In my “Glasgow’s Global Visitors” posts to date I’ve focused pretty much exclusively on stars of my lifetime but rest assured I have every intention of going further into history and looking at visits from some of the older generations of silver screen stars.
It is with pleasure that I dip briefly into this past era in writing about a 2012 book I recently picked up – Glasgow’s Grand Central Hotel. The Grand Central Hotel, formerly simply the Central Hotel, is joined to Glasgow Central Station and has been a city landmark since 1883. By the early 2000s the hotel was falling into some disrepair (I personally recall staying in a room there after a 2001 work Christmas night out and a leg falling off the bed!) and what should have been a vibrant part of one of the city’s main gateways was in a sorry state. However hotel chain Principal Hayley acquired the hotel, gave it a dramatic makeover and re-opened it in early 2011 as the Grand Central Hotel. I have since visited the hotel for meetings, charity dinners and a pint in the impressive Champagne Central bar and it certainly now appears like a fitting welcome to Glasgow – glamorous and friendly in equal measures.
It was following the re-launch of the hotel that Principal Hayley commissioned Bill Hicks (obviously not the late American comedian, but a journalist with over 40 years experience at The Sunday Post) and Jill Scott, also a newspaper journalist and formerly a librarian at the University of Glasgow to write a book about its past and present.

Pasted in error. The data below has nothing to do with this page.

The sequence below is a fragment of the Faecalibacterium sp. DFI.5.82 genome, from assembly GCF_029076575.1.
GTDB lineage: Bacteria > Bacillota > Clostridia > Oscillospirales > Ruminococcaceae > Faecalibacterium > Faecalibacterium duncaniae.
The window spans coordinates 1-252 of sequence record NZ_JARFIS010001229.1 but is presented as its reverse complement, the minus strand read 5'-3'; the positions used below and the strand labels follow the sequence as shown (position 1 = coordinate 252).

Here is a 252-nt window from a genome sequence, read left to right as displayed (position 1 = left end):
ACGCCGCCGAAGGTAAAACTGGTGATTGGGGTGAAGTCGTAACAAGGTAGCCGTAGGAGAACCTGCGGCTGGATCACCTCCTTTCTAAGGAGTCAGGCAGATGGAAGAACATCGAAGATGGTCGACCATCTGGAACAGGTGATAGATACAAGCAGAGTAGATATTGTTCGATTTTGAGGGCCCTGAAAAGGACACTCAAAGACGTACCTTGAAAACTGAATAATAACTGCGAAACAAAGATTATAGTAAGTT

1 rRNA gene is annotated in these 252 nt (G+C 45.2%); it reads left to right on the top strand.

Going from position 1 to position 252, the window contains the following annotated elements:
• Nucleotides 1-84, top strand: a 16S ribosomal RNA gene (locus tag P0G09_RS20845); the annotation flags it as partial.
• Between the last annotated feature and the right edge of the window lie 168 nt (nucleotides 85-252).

Of particular interest to Glasgow on Film is the chapter “Hollywood on Hope Street”. Spanning 40 pages this chapter features some of the highlights of the Central Hotel’s impressive list of musical, sporting and acting guests over the years. It is well illustrated too with some fantastic pictures from the archives. Among the film stars recorded in the book as having stayed at or visited the Central Hotel are Jimmy Durante, Nat King Cole, Bud Abbott and Lou Costello, Frank Sinatra, Bing Crosby, Fred Astaire, Danny Kaye, Stan Laurel and Oliver Hardy, Guy Mitchell, Sammy Davis Junior, Roy Rogers, Paul Douglas, Billy Daniels, Broderick Crawford, Frankie Laine, Dale Evans, Mae West, Howard Keel, Gene Kelly, Douglas Fairbanks Junior, Dorothy Lamour, Larry Parks, Betty Garrett, Lena Horne, Dean Martin, Jerry Lewis, Chico Marx, Margaret O’Brien, Ella Fitzgerald… and that’s just the Americans (and Stan Laurel)… all 30 of them!
I’ve only listed the names above, but the book adds another dimension with some genuinely interesting anecdotes including charming recollections from former staff and autograph hunters. What I love about this book, and in particular this chapter, is that it is further evidence of the strong and historic ties between Glasgow and Hollywood – the city was clearly an important place for film stars to be in the mid 20th century and while not always accompanied by the same degree of ceremony as yesteryear we are continuing to see this to some extent today through film-making, festivals, promotional visits and even straightforward holidays to Glasgow by the current stars.
Glasgow’s Grand Central Hotel is available at various outlets in Glasgow, including Waterstones and Papyrus.